“I am so pleased to welcome Dusty Baker to the Nationals family,” Rizzo said in a statement. “In getting to know Dusty and identifying what we wanted in the next on-field leader of our team, we are excited to have him on board. Dusty’s experience, as a winning player, coach, and manager, is vast and varied. We are excited to bring him to Washington and put his steady demeanor, knowledge and many years in the game to work in our favor. I think I speak for the entire organization when I say I am very much looking forward to working with him.”

Baker, who earned the nickname “Dusty” growing up in Northern California, was drafted out of American River College in Sacramento by the Braves in the 26th round of the 1967 draft. The hard-nosed outfielder’s career spanned 19 years in the major leagues, playing for the Braves, Dodgers, Athletics and Giants. He was an all-star in 1981 and 1982, also won a Gold Glove award, and hit .278 with 242 home runs and 1,013 RBI over 2,039 career games. He won a World Series with the Dodgers in 1981.

Baker became a major league coach with the Giants in 1988 and was promoted to manager in 1993 when Roger Craig retired. Oddly enough, Baker managed Williams for four seasons, and Williams considered Baker a mentor when he embarked on his managerial career. Baker wanted Williams to land the job in 2013. Before he interviewed for the Nationals job earlier this month, Baker called Williams to give him a heads up.

Baker has drawn criticism for overusing starting pitchers and over-reliance on outdated tactics, such as frequent sacrifice bunts. But wherever he has been, he has won, and he has handled star players with big personalities, from Barry Bonds to Sammy Sosa to Jeff Kent to Brandon Phillips. Baker is known for his ability to lead, discipline and connect with players.

[Fancy Stats: No, Dusty Baker won’t ruin Nats pitching staff]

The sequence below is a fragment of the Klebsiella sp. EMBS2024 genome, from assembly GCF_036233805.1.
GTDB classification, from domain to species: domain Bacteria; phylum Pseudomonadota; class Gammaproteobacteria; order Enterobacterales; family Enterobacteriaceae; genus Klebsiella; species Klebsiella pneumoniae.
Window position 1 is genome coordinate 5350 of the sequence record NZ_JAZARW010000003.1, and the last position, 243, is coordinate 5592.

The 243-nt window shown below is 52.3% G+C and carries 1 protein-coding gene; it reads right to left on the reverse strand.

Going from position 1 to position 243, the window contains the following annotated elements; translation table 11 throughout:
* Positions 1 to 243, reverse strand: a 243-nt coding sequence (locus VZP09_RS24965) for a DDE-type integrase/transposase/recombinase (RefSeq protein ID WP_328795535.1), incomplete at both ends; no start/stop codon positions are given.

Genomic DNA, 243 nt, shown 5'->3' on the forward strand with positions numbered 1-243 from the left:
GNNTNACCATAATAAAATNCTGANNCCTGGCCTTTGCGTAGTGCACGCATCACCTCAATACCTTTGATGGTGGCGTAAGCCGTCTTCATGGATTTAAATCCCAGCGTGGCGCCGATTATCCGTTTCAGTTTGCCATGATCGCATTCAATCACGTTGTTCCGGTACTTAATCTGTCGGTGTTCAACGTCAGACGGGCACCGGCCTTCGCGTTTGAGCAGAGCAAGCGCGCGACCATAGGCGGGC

Baker will be tasked with restoring relationships in the clubhouse and leading the Nationals to the playoffs again after a disastrous 2015 season. Considered a pre-season World Series favorite, the Nationals sputtered because of injuries, under-performance, roster holes and managerial issues, finishing 83-79 and missing the playoffs. Williams’ relationships with some players frayed deeper into the season and his handling of the pitching staff was often questioned.

During this managerial search, the Nationals cast a wider net and admitted that previous experience would be a priority. They interviewed at least seven candidates, a few with many years of minor league managerial experience but none in the majors. But the Nationals focused more on veteran leaders.

The choice came down to Black, who was liked by some in the front office, and Baker, who impressed the Lerner family so much earlier this month that the Nationals asked him to return Washington early last week for a second interview. So did Black, who played under Baker in San Francisco in 1993 and 1994, and beat him out for the Padres job in 2006.

Baker is a baseball lifer but has varying interests; he just released a book about his love of music, is an avid gardener and has his own vineyard, and invests in a solar power company. In Washington, he inherits a team that, with a few tweaks, has the talent in place to be a division contender in 2016 thanks to Bryce Harper, Anthony Rendon, Jayson Werth, Ryan Zimmerman, Max Scherzer and Stephen Strasburg.

The shape of Baker’s coaching staff is unclear. When the Nationals fired Williams, they also dismissed his coaches. A few were told they would be recommended to the new manager and some, such as popular former bench Randy Knorr, took other jobs within the organization.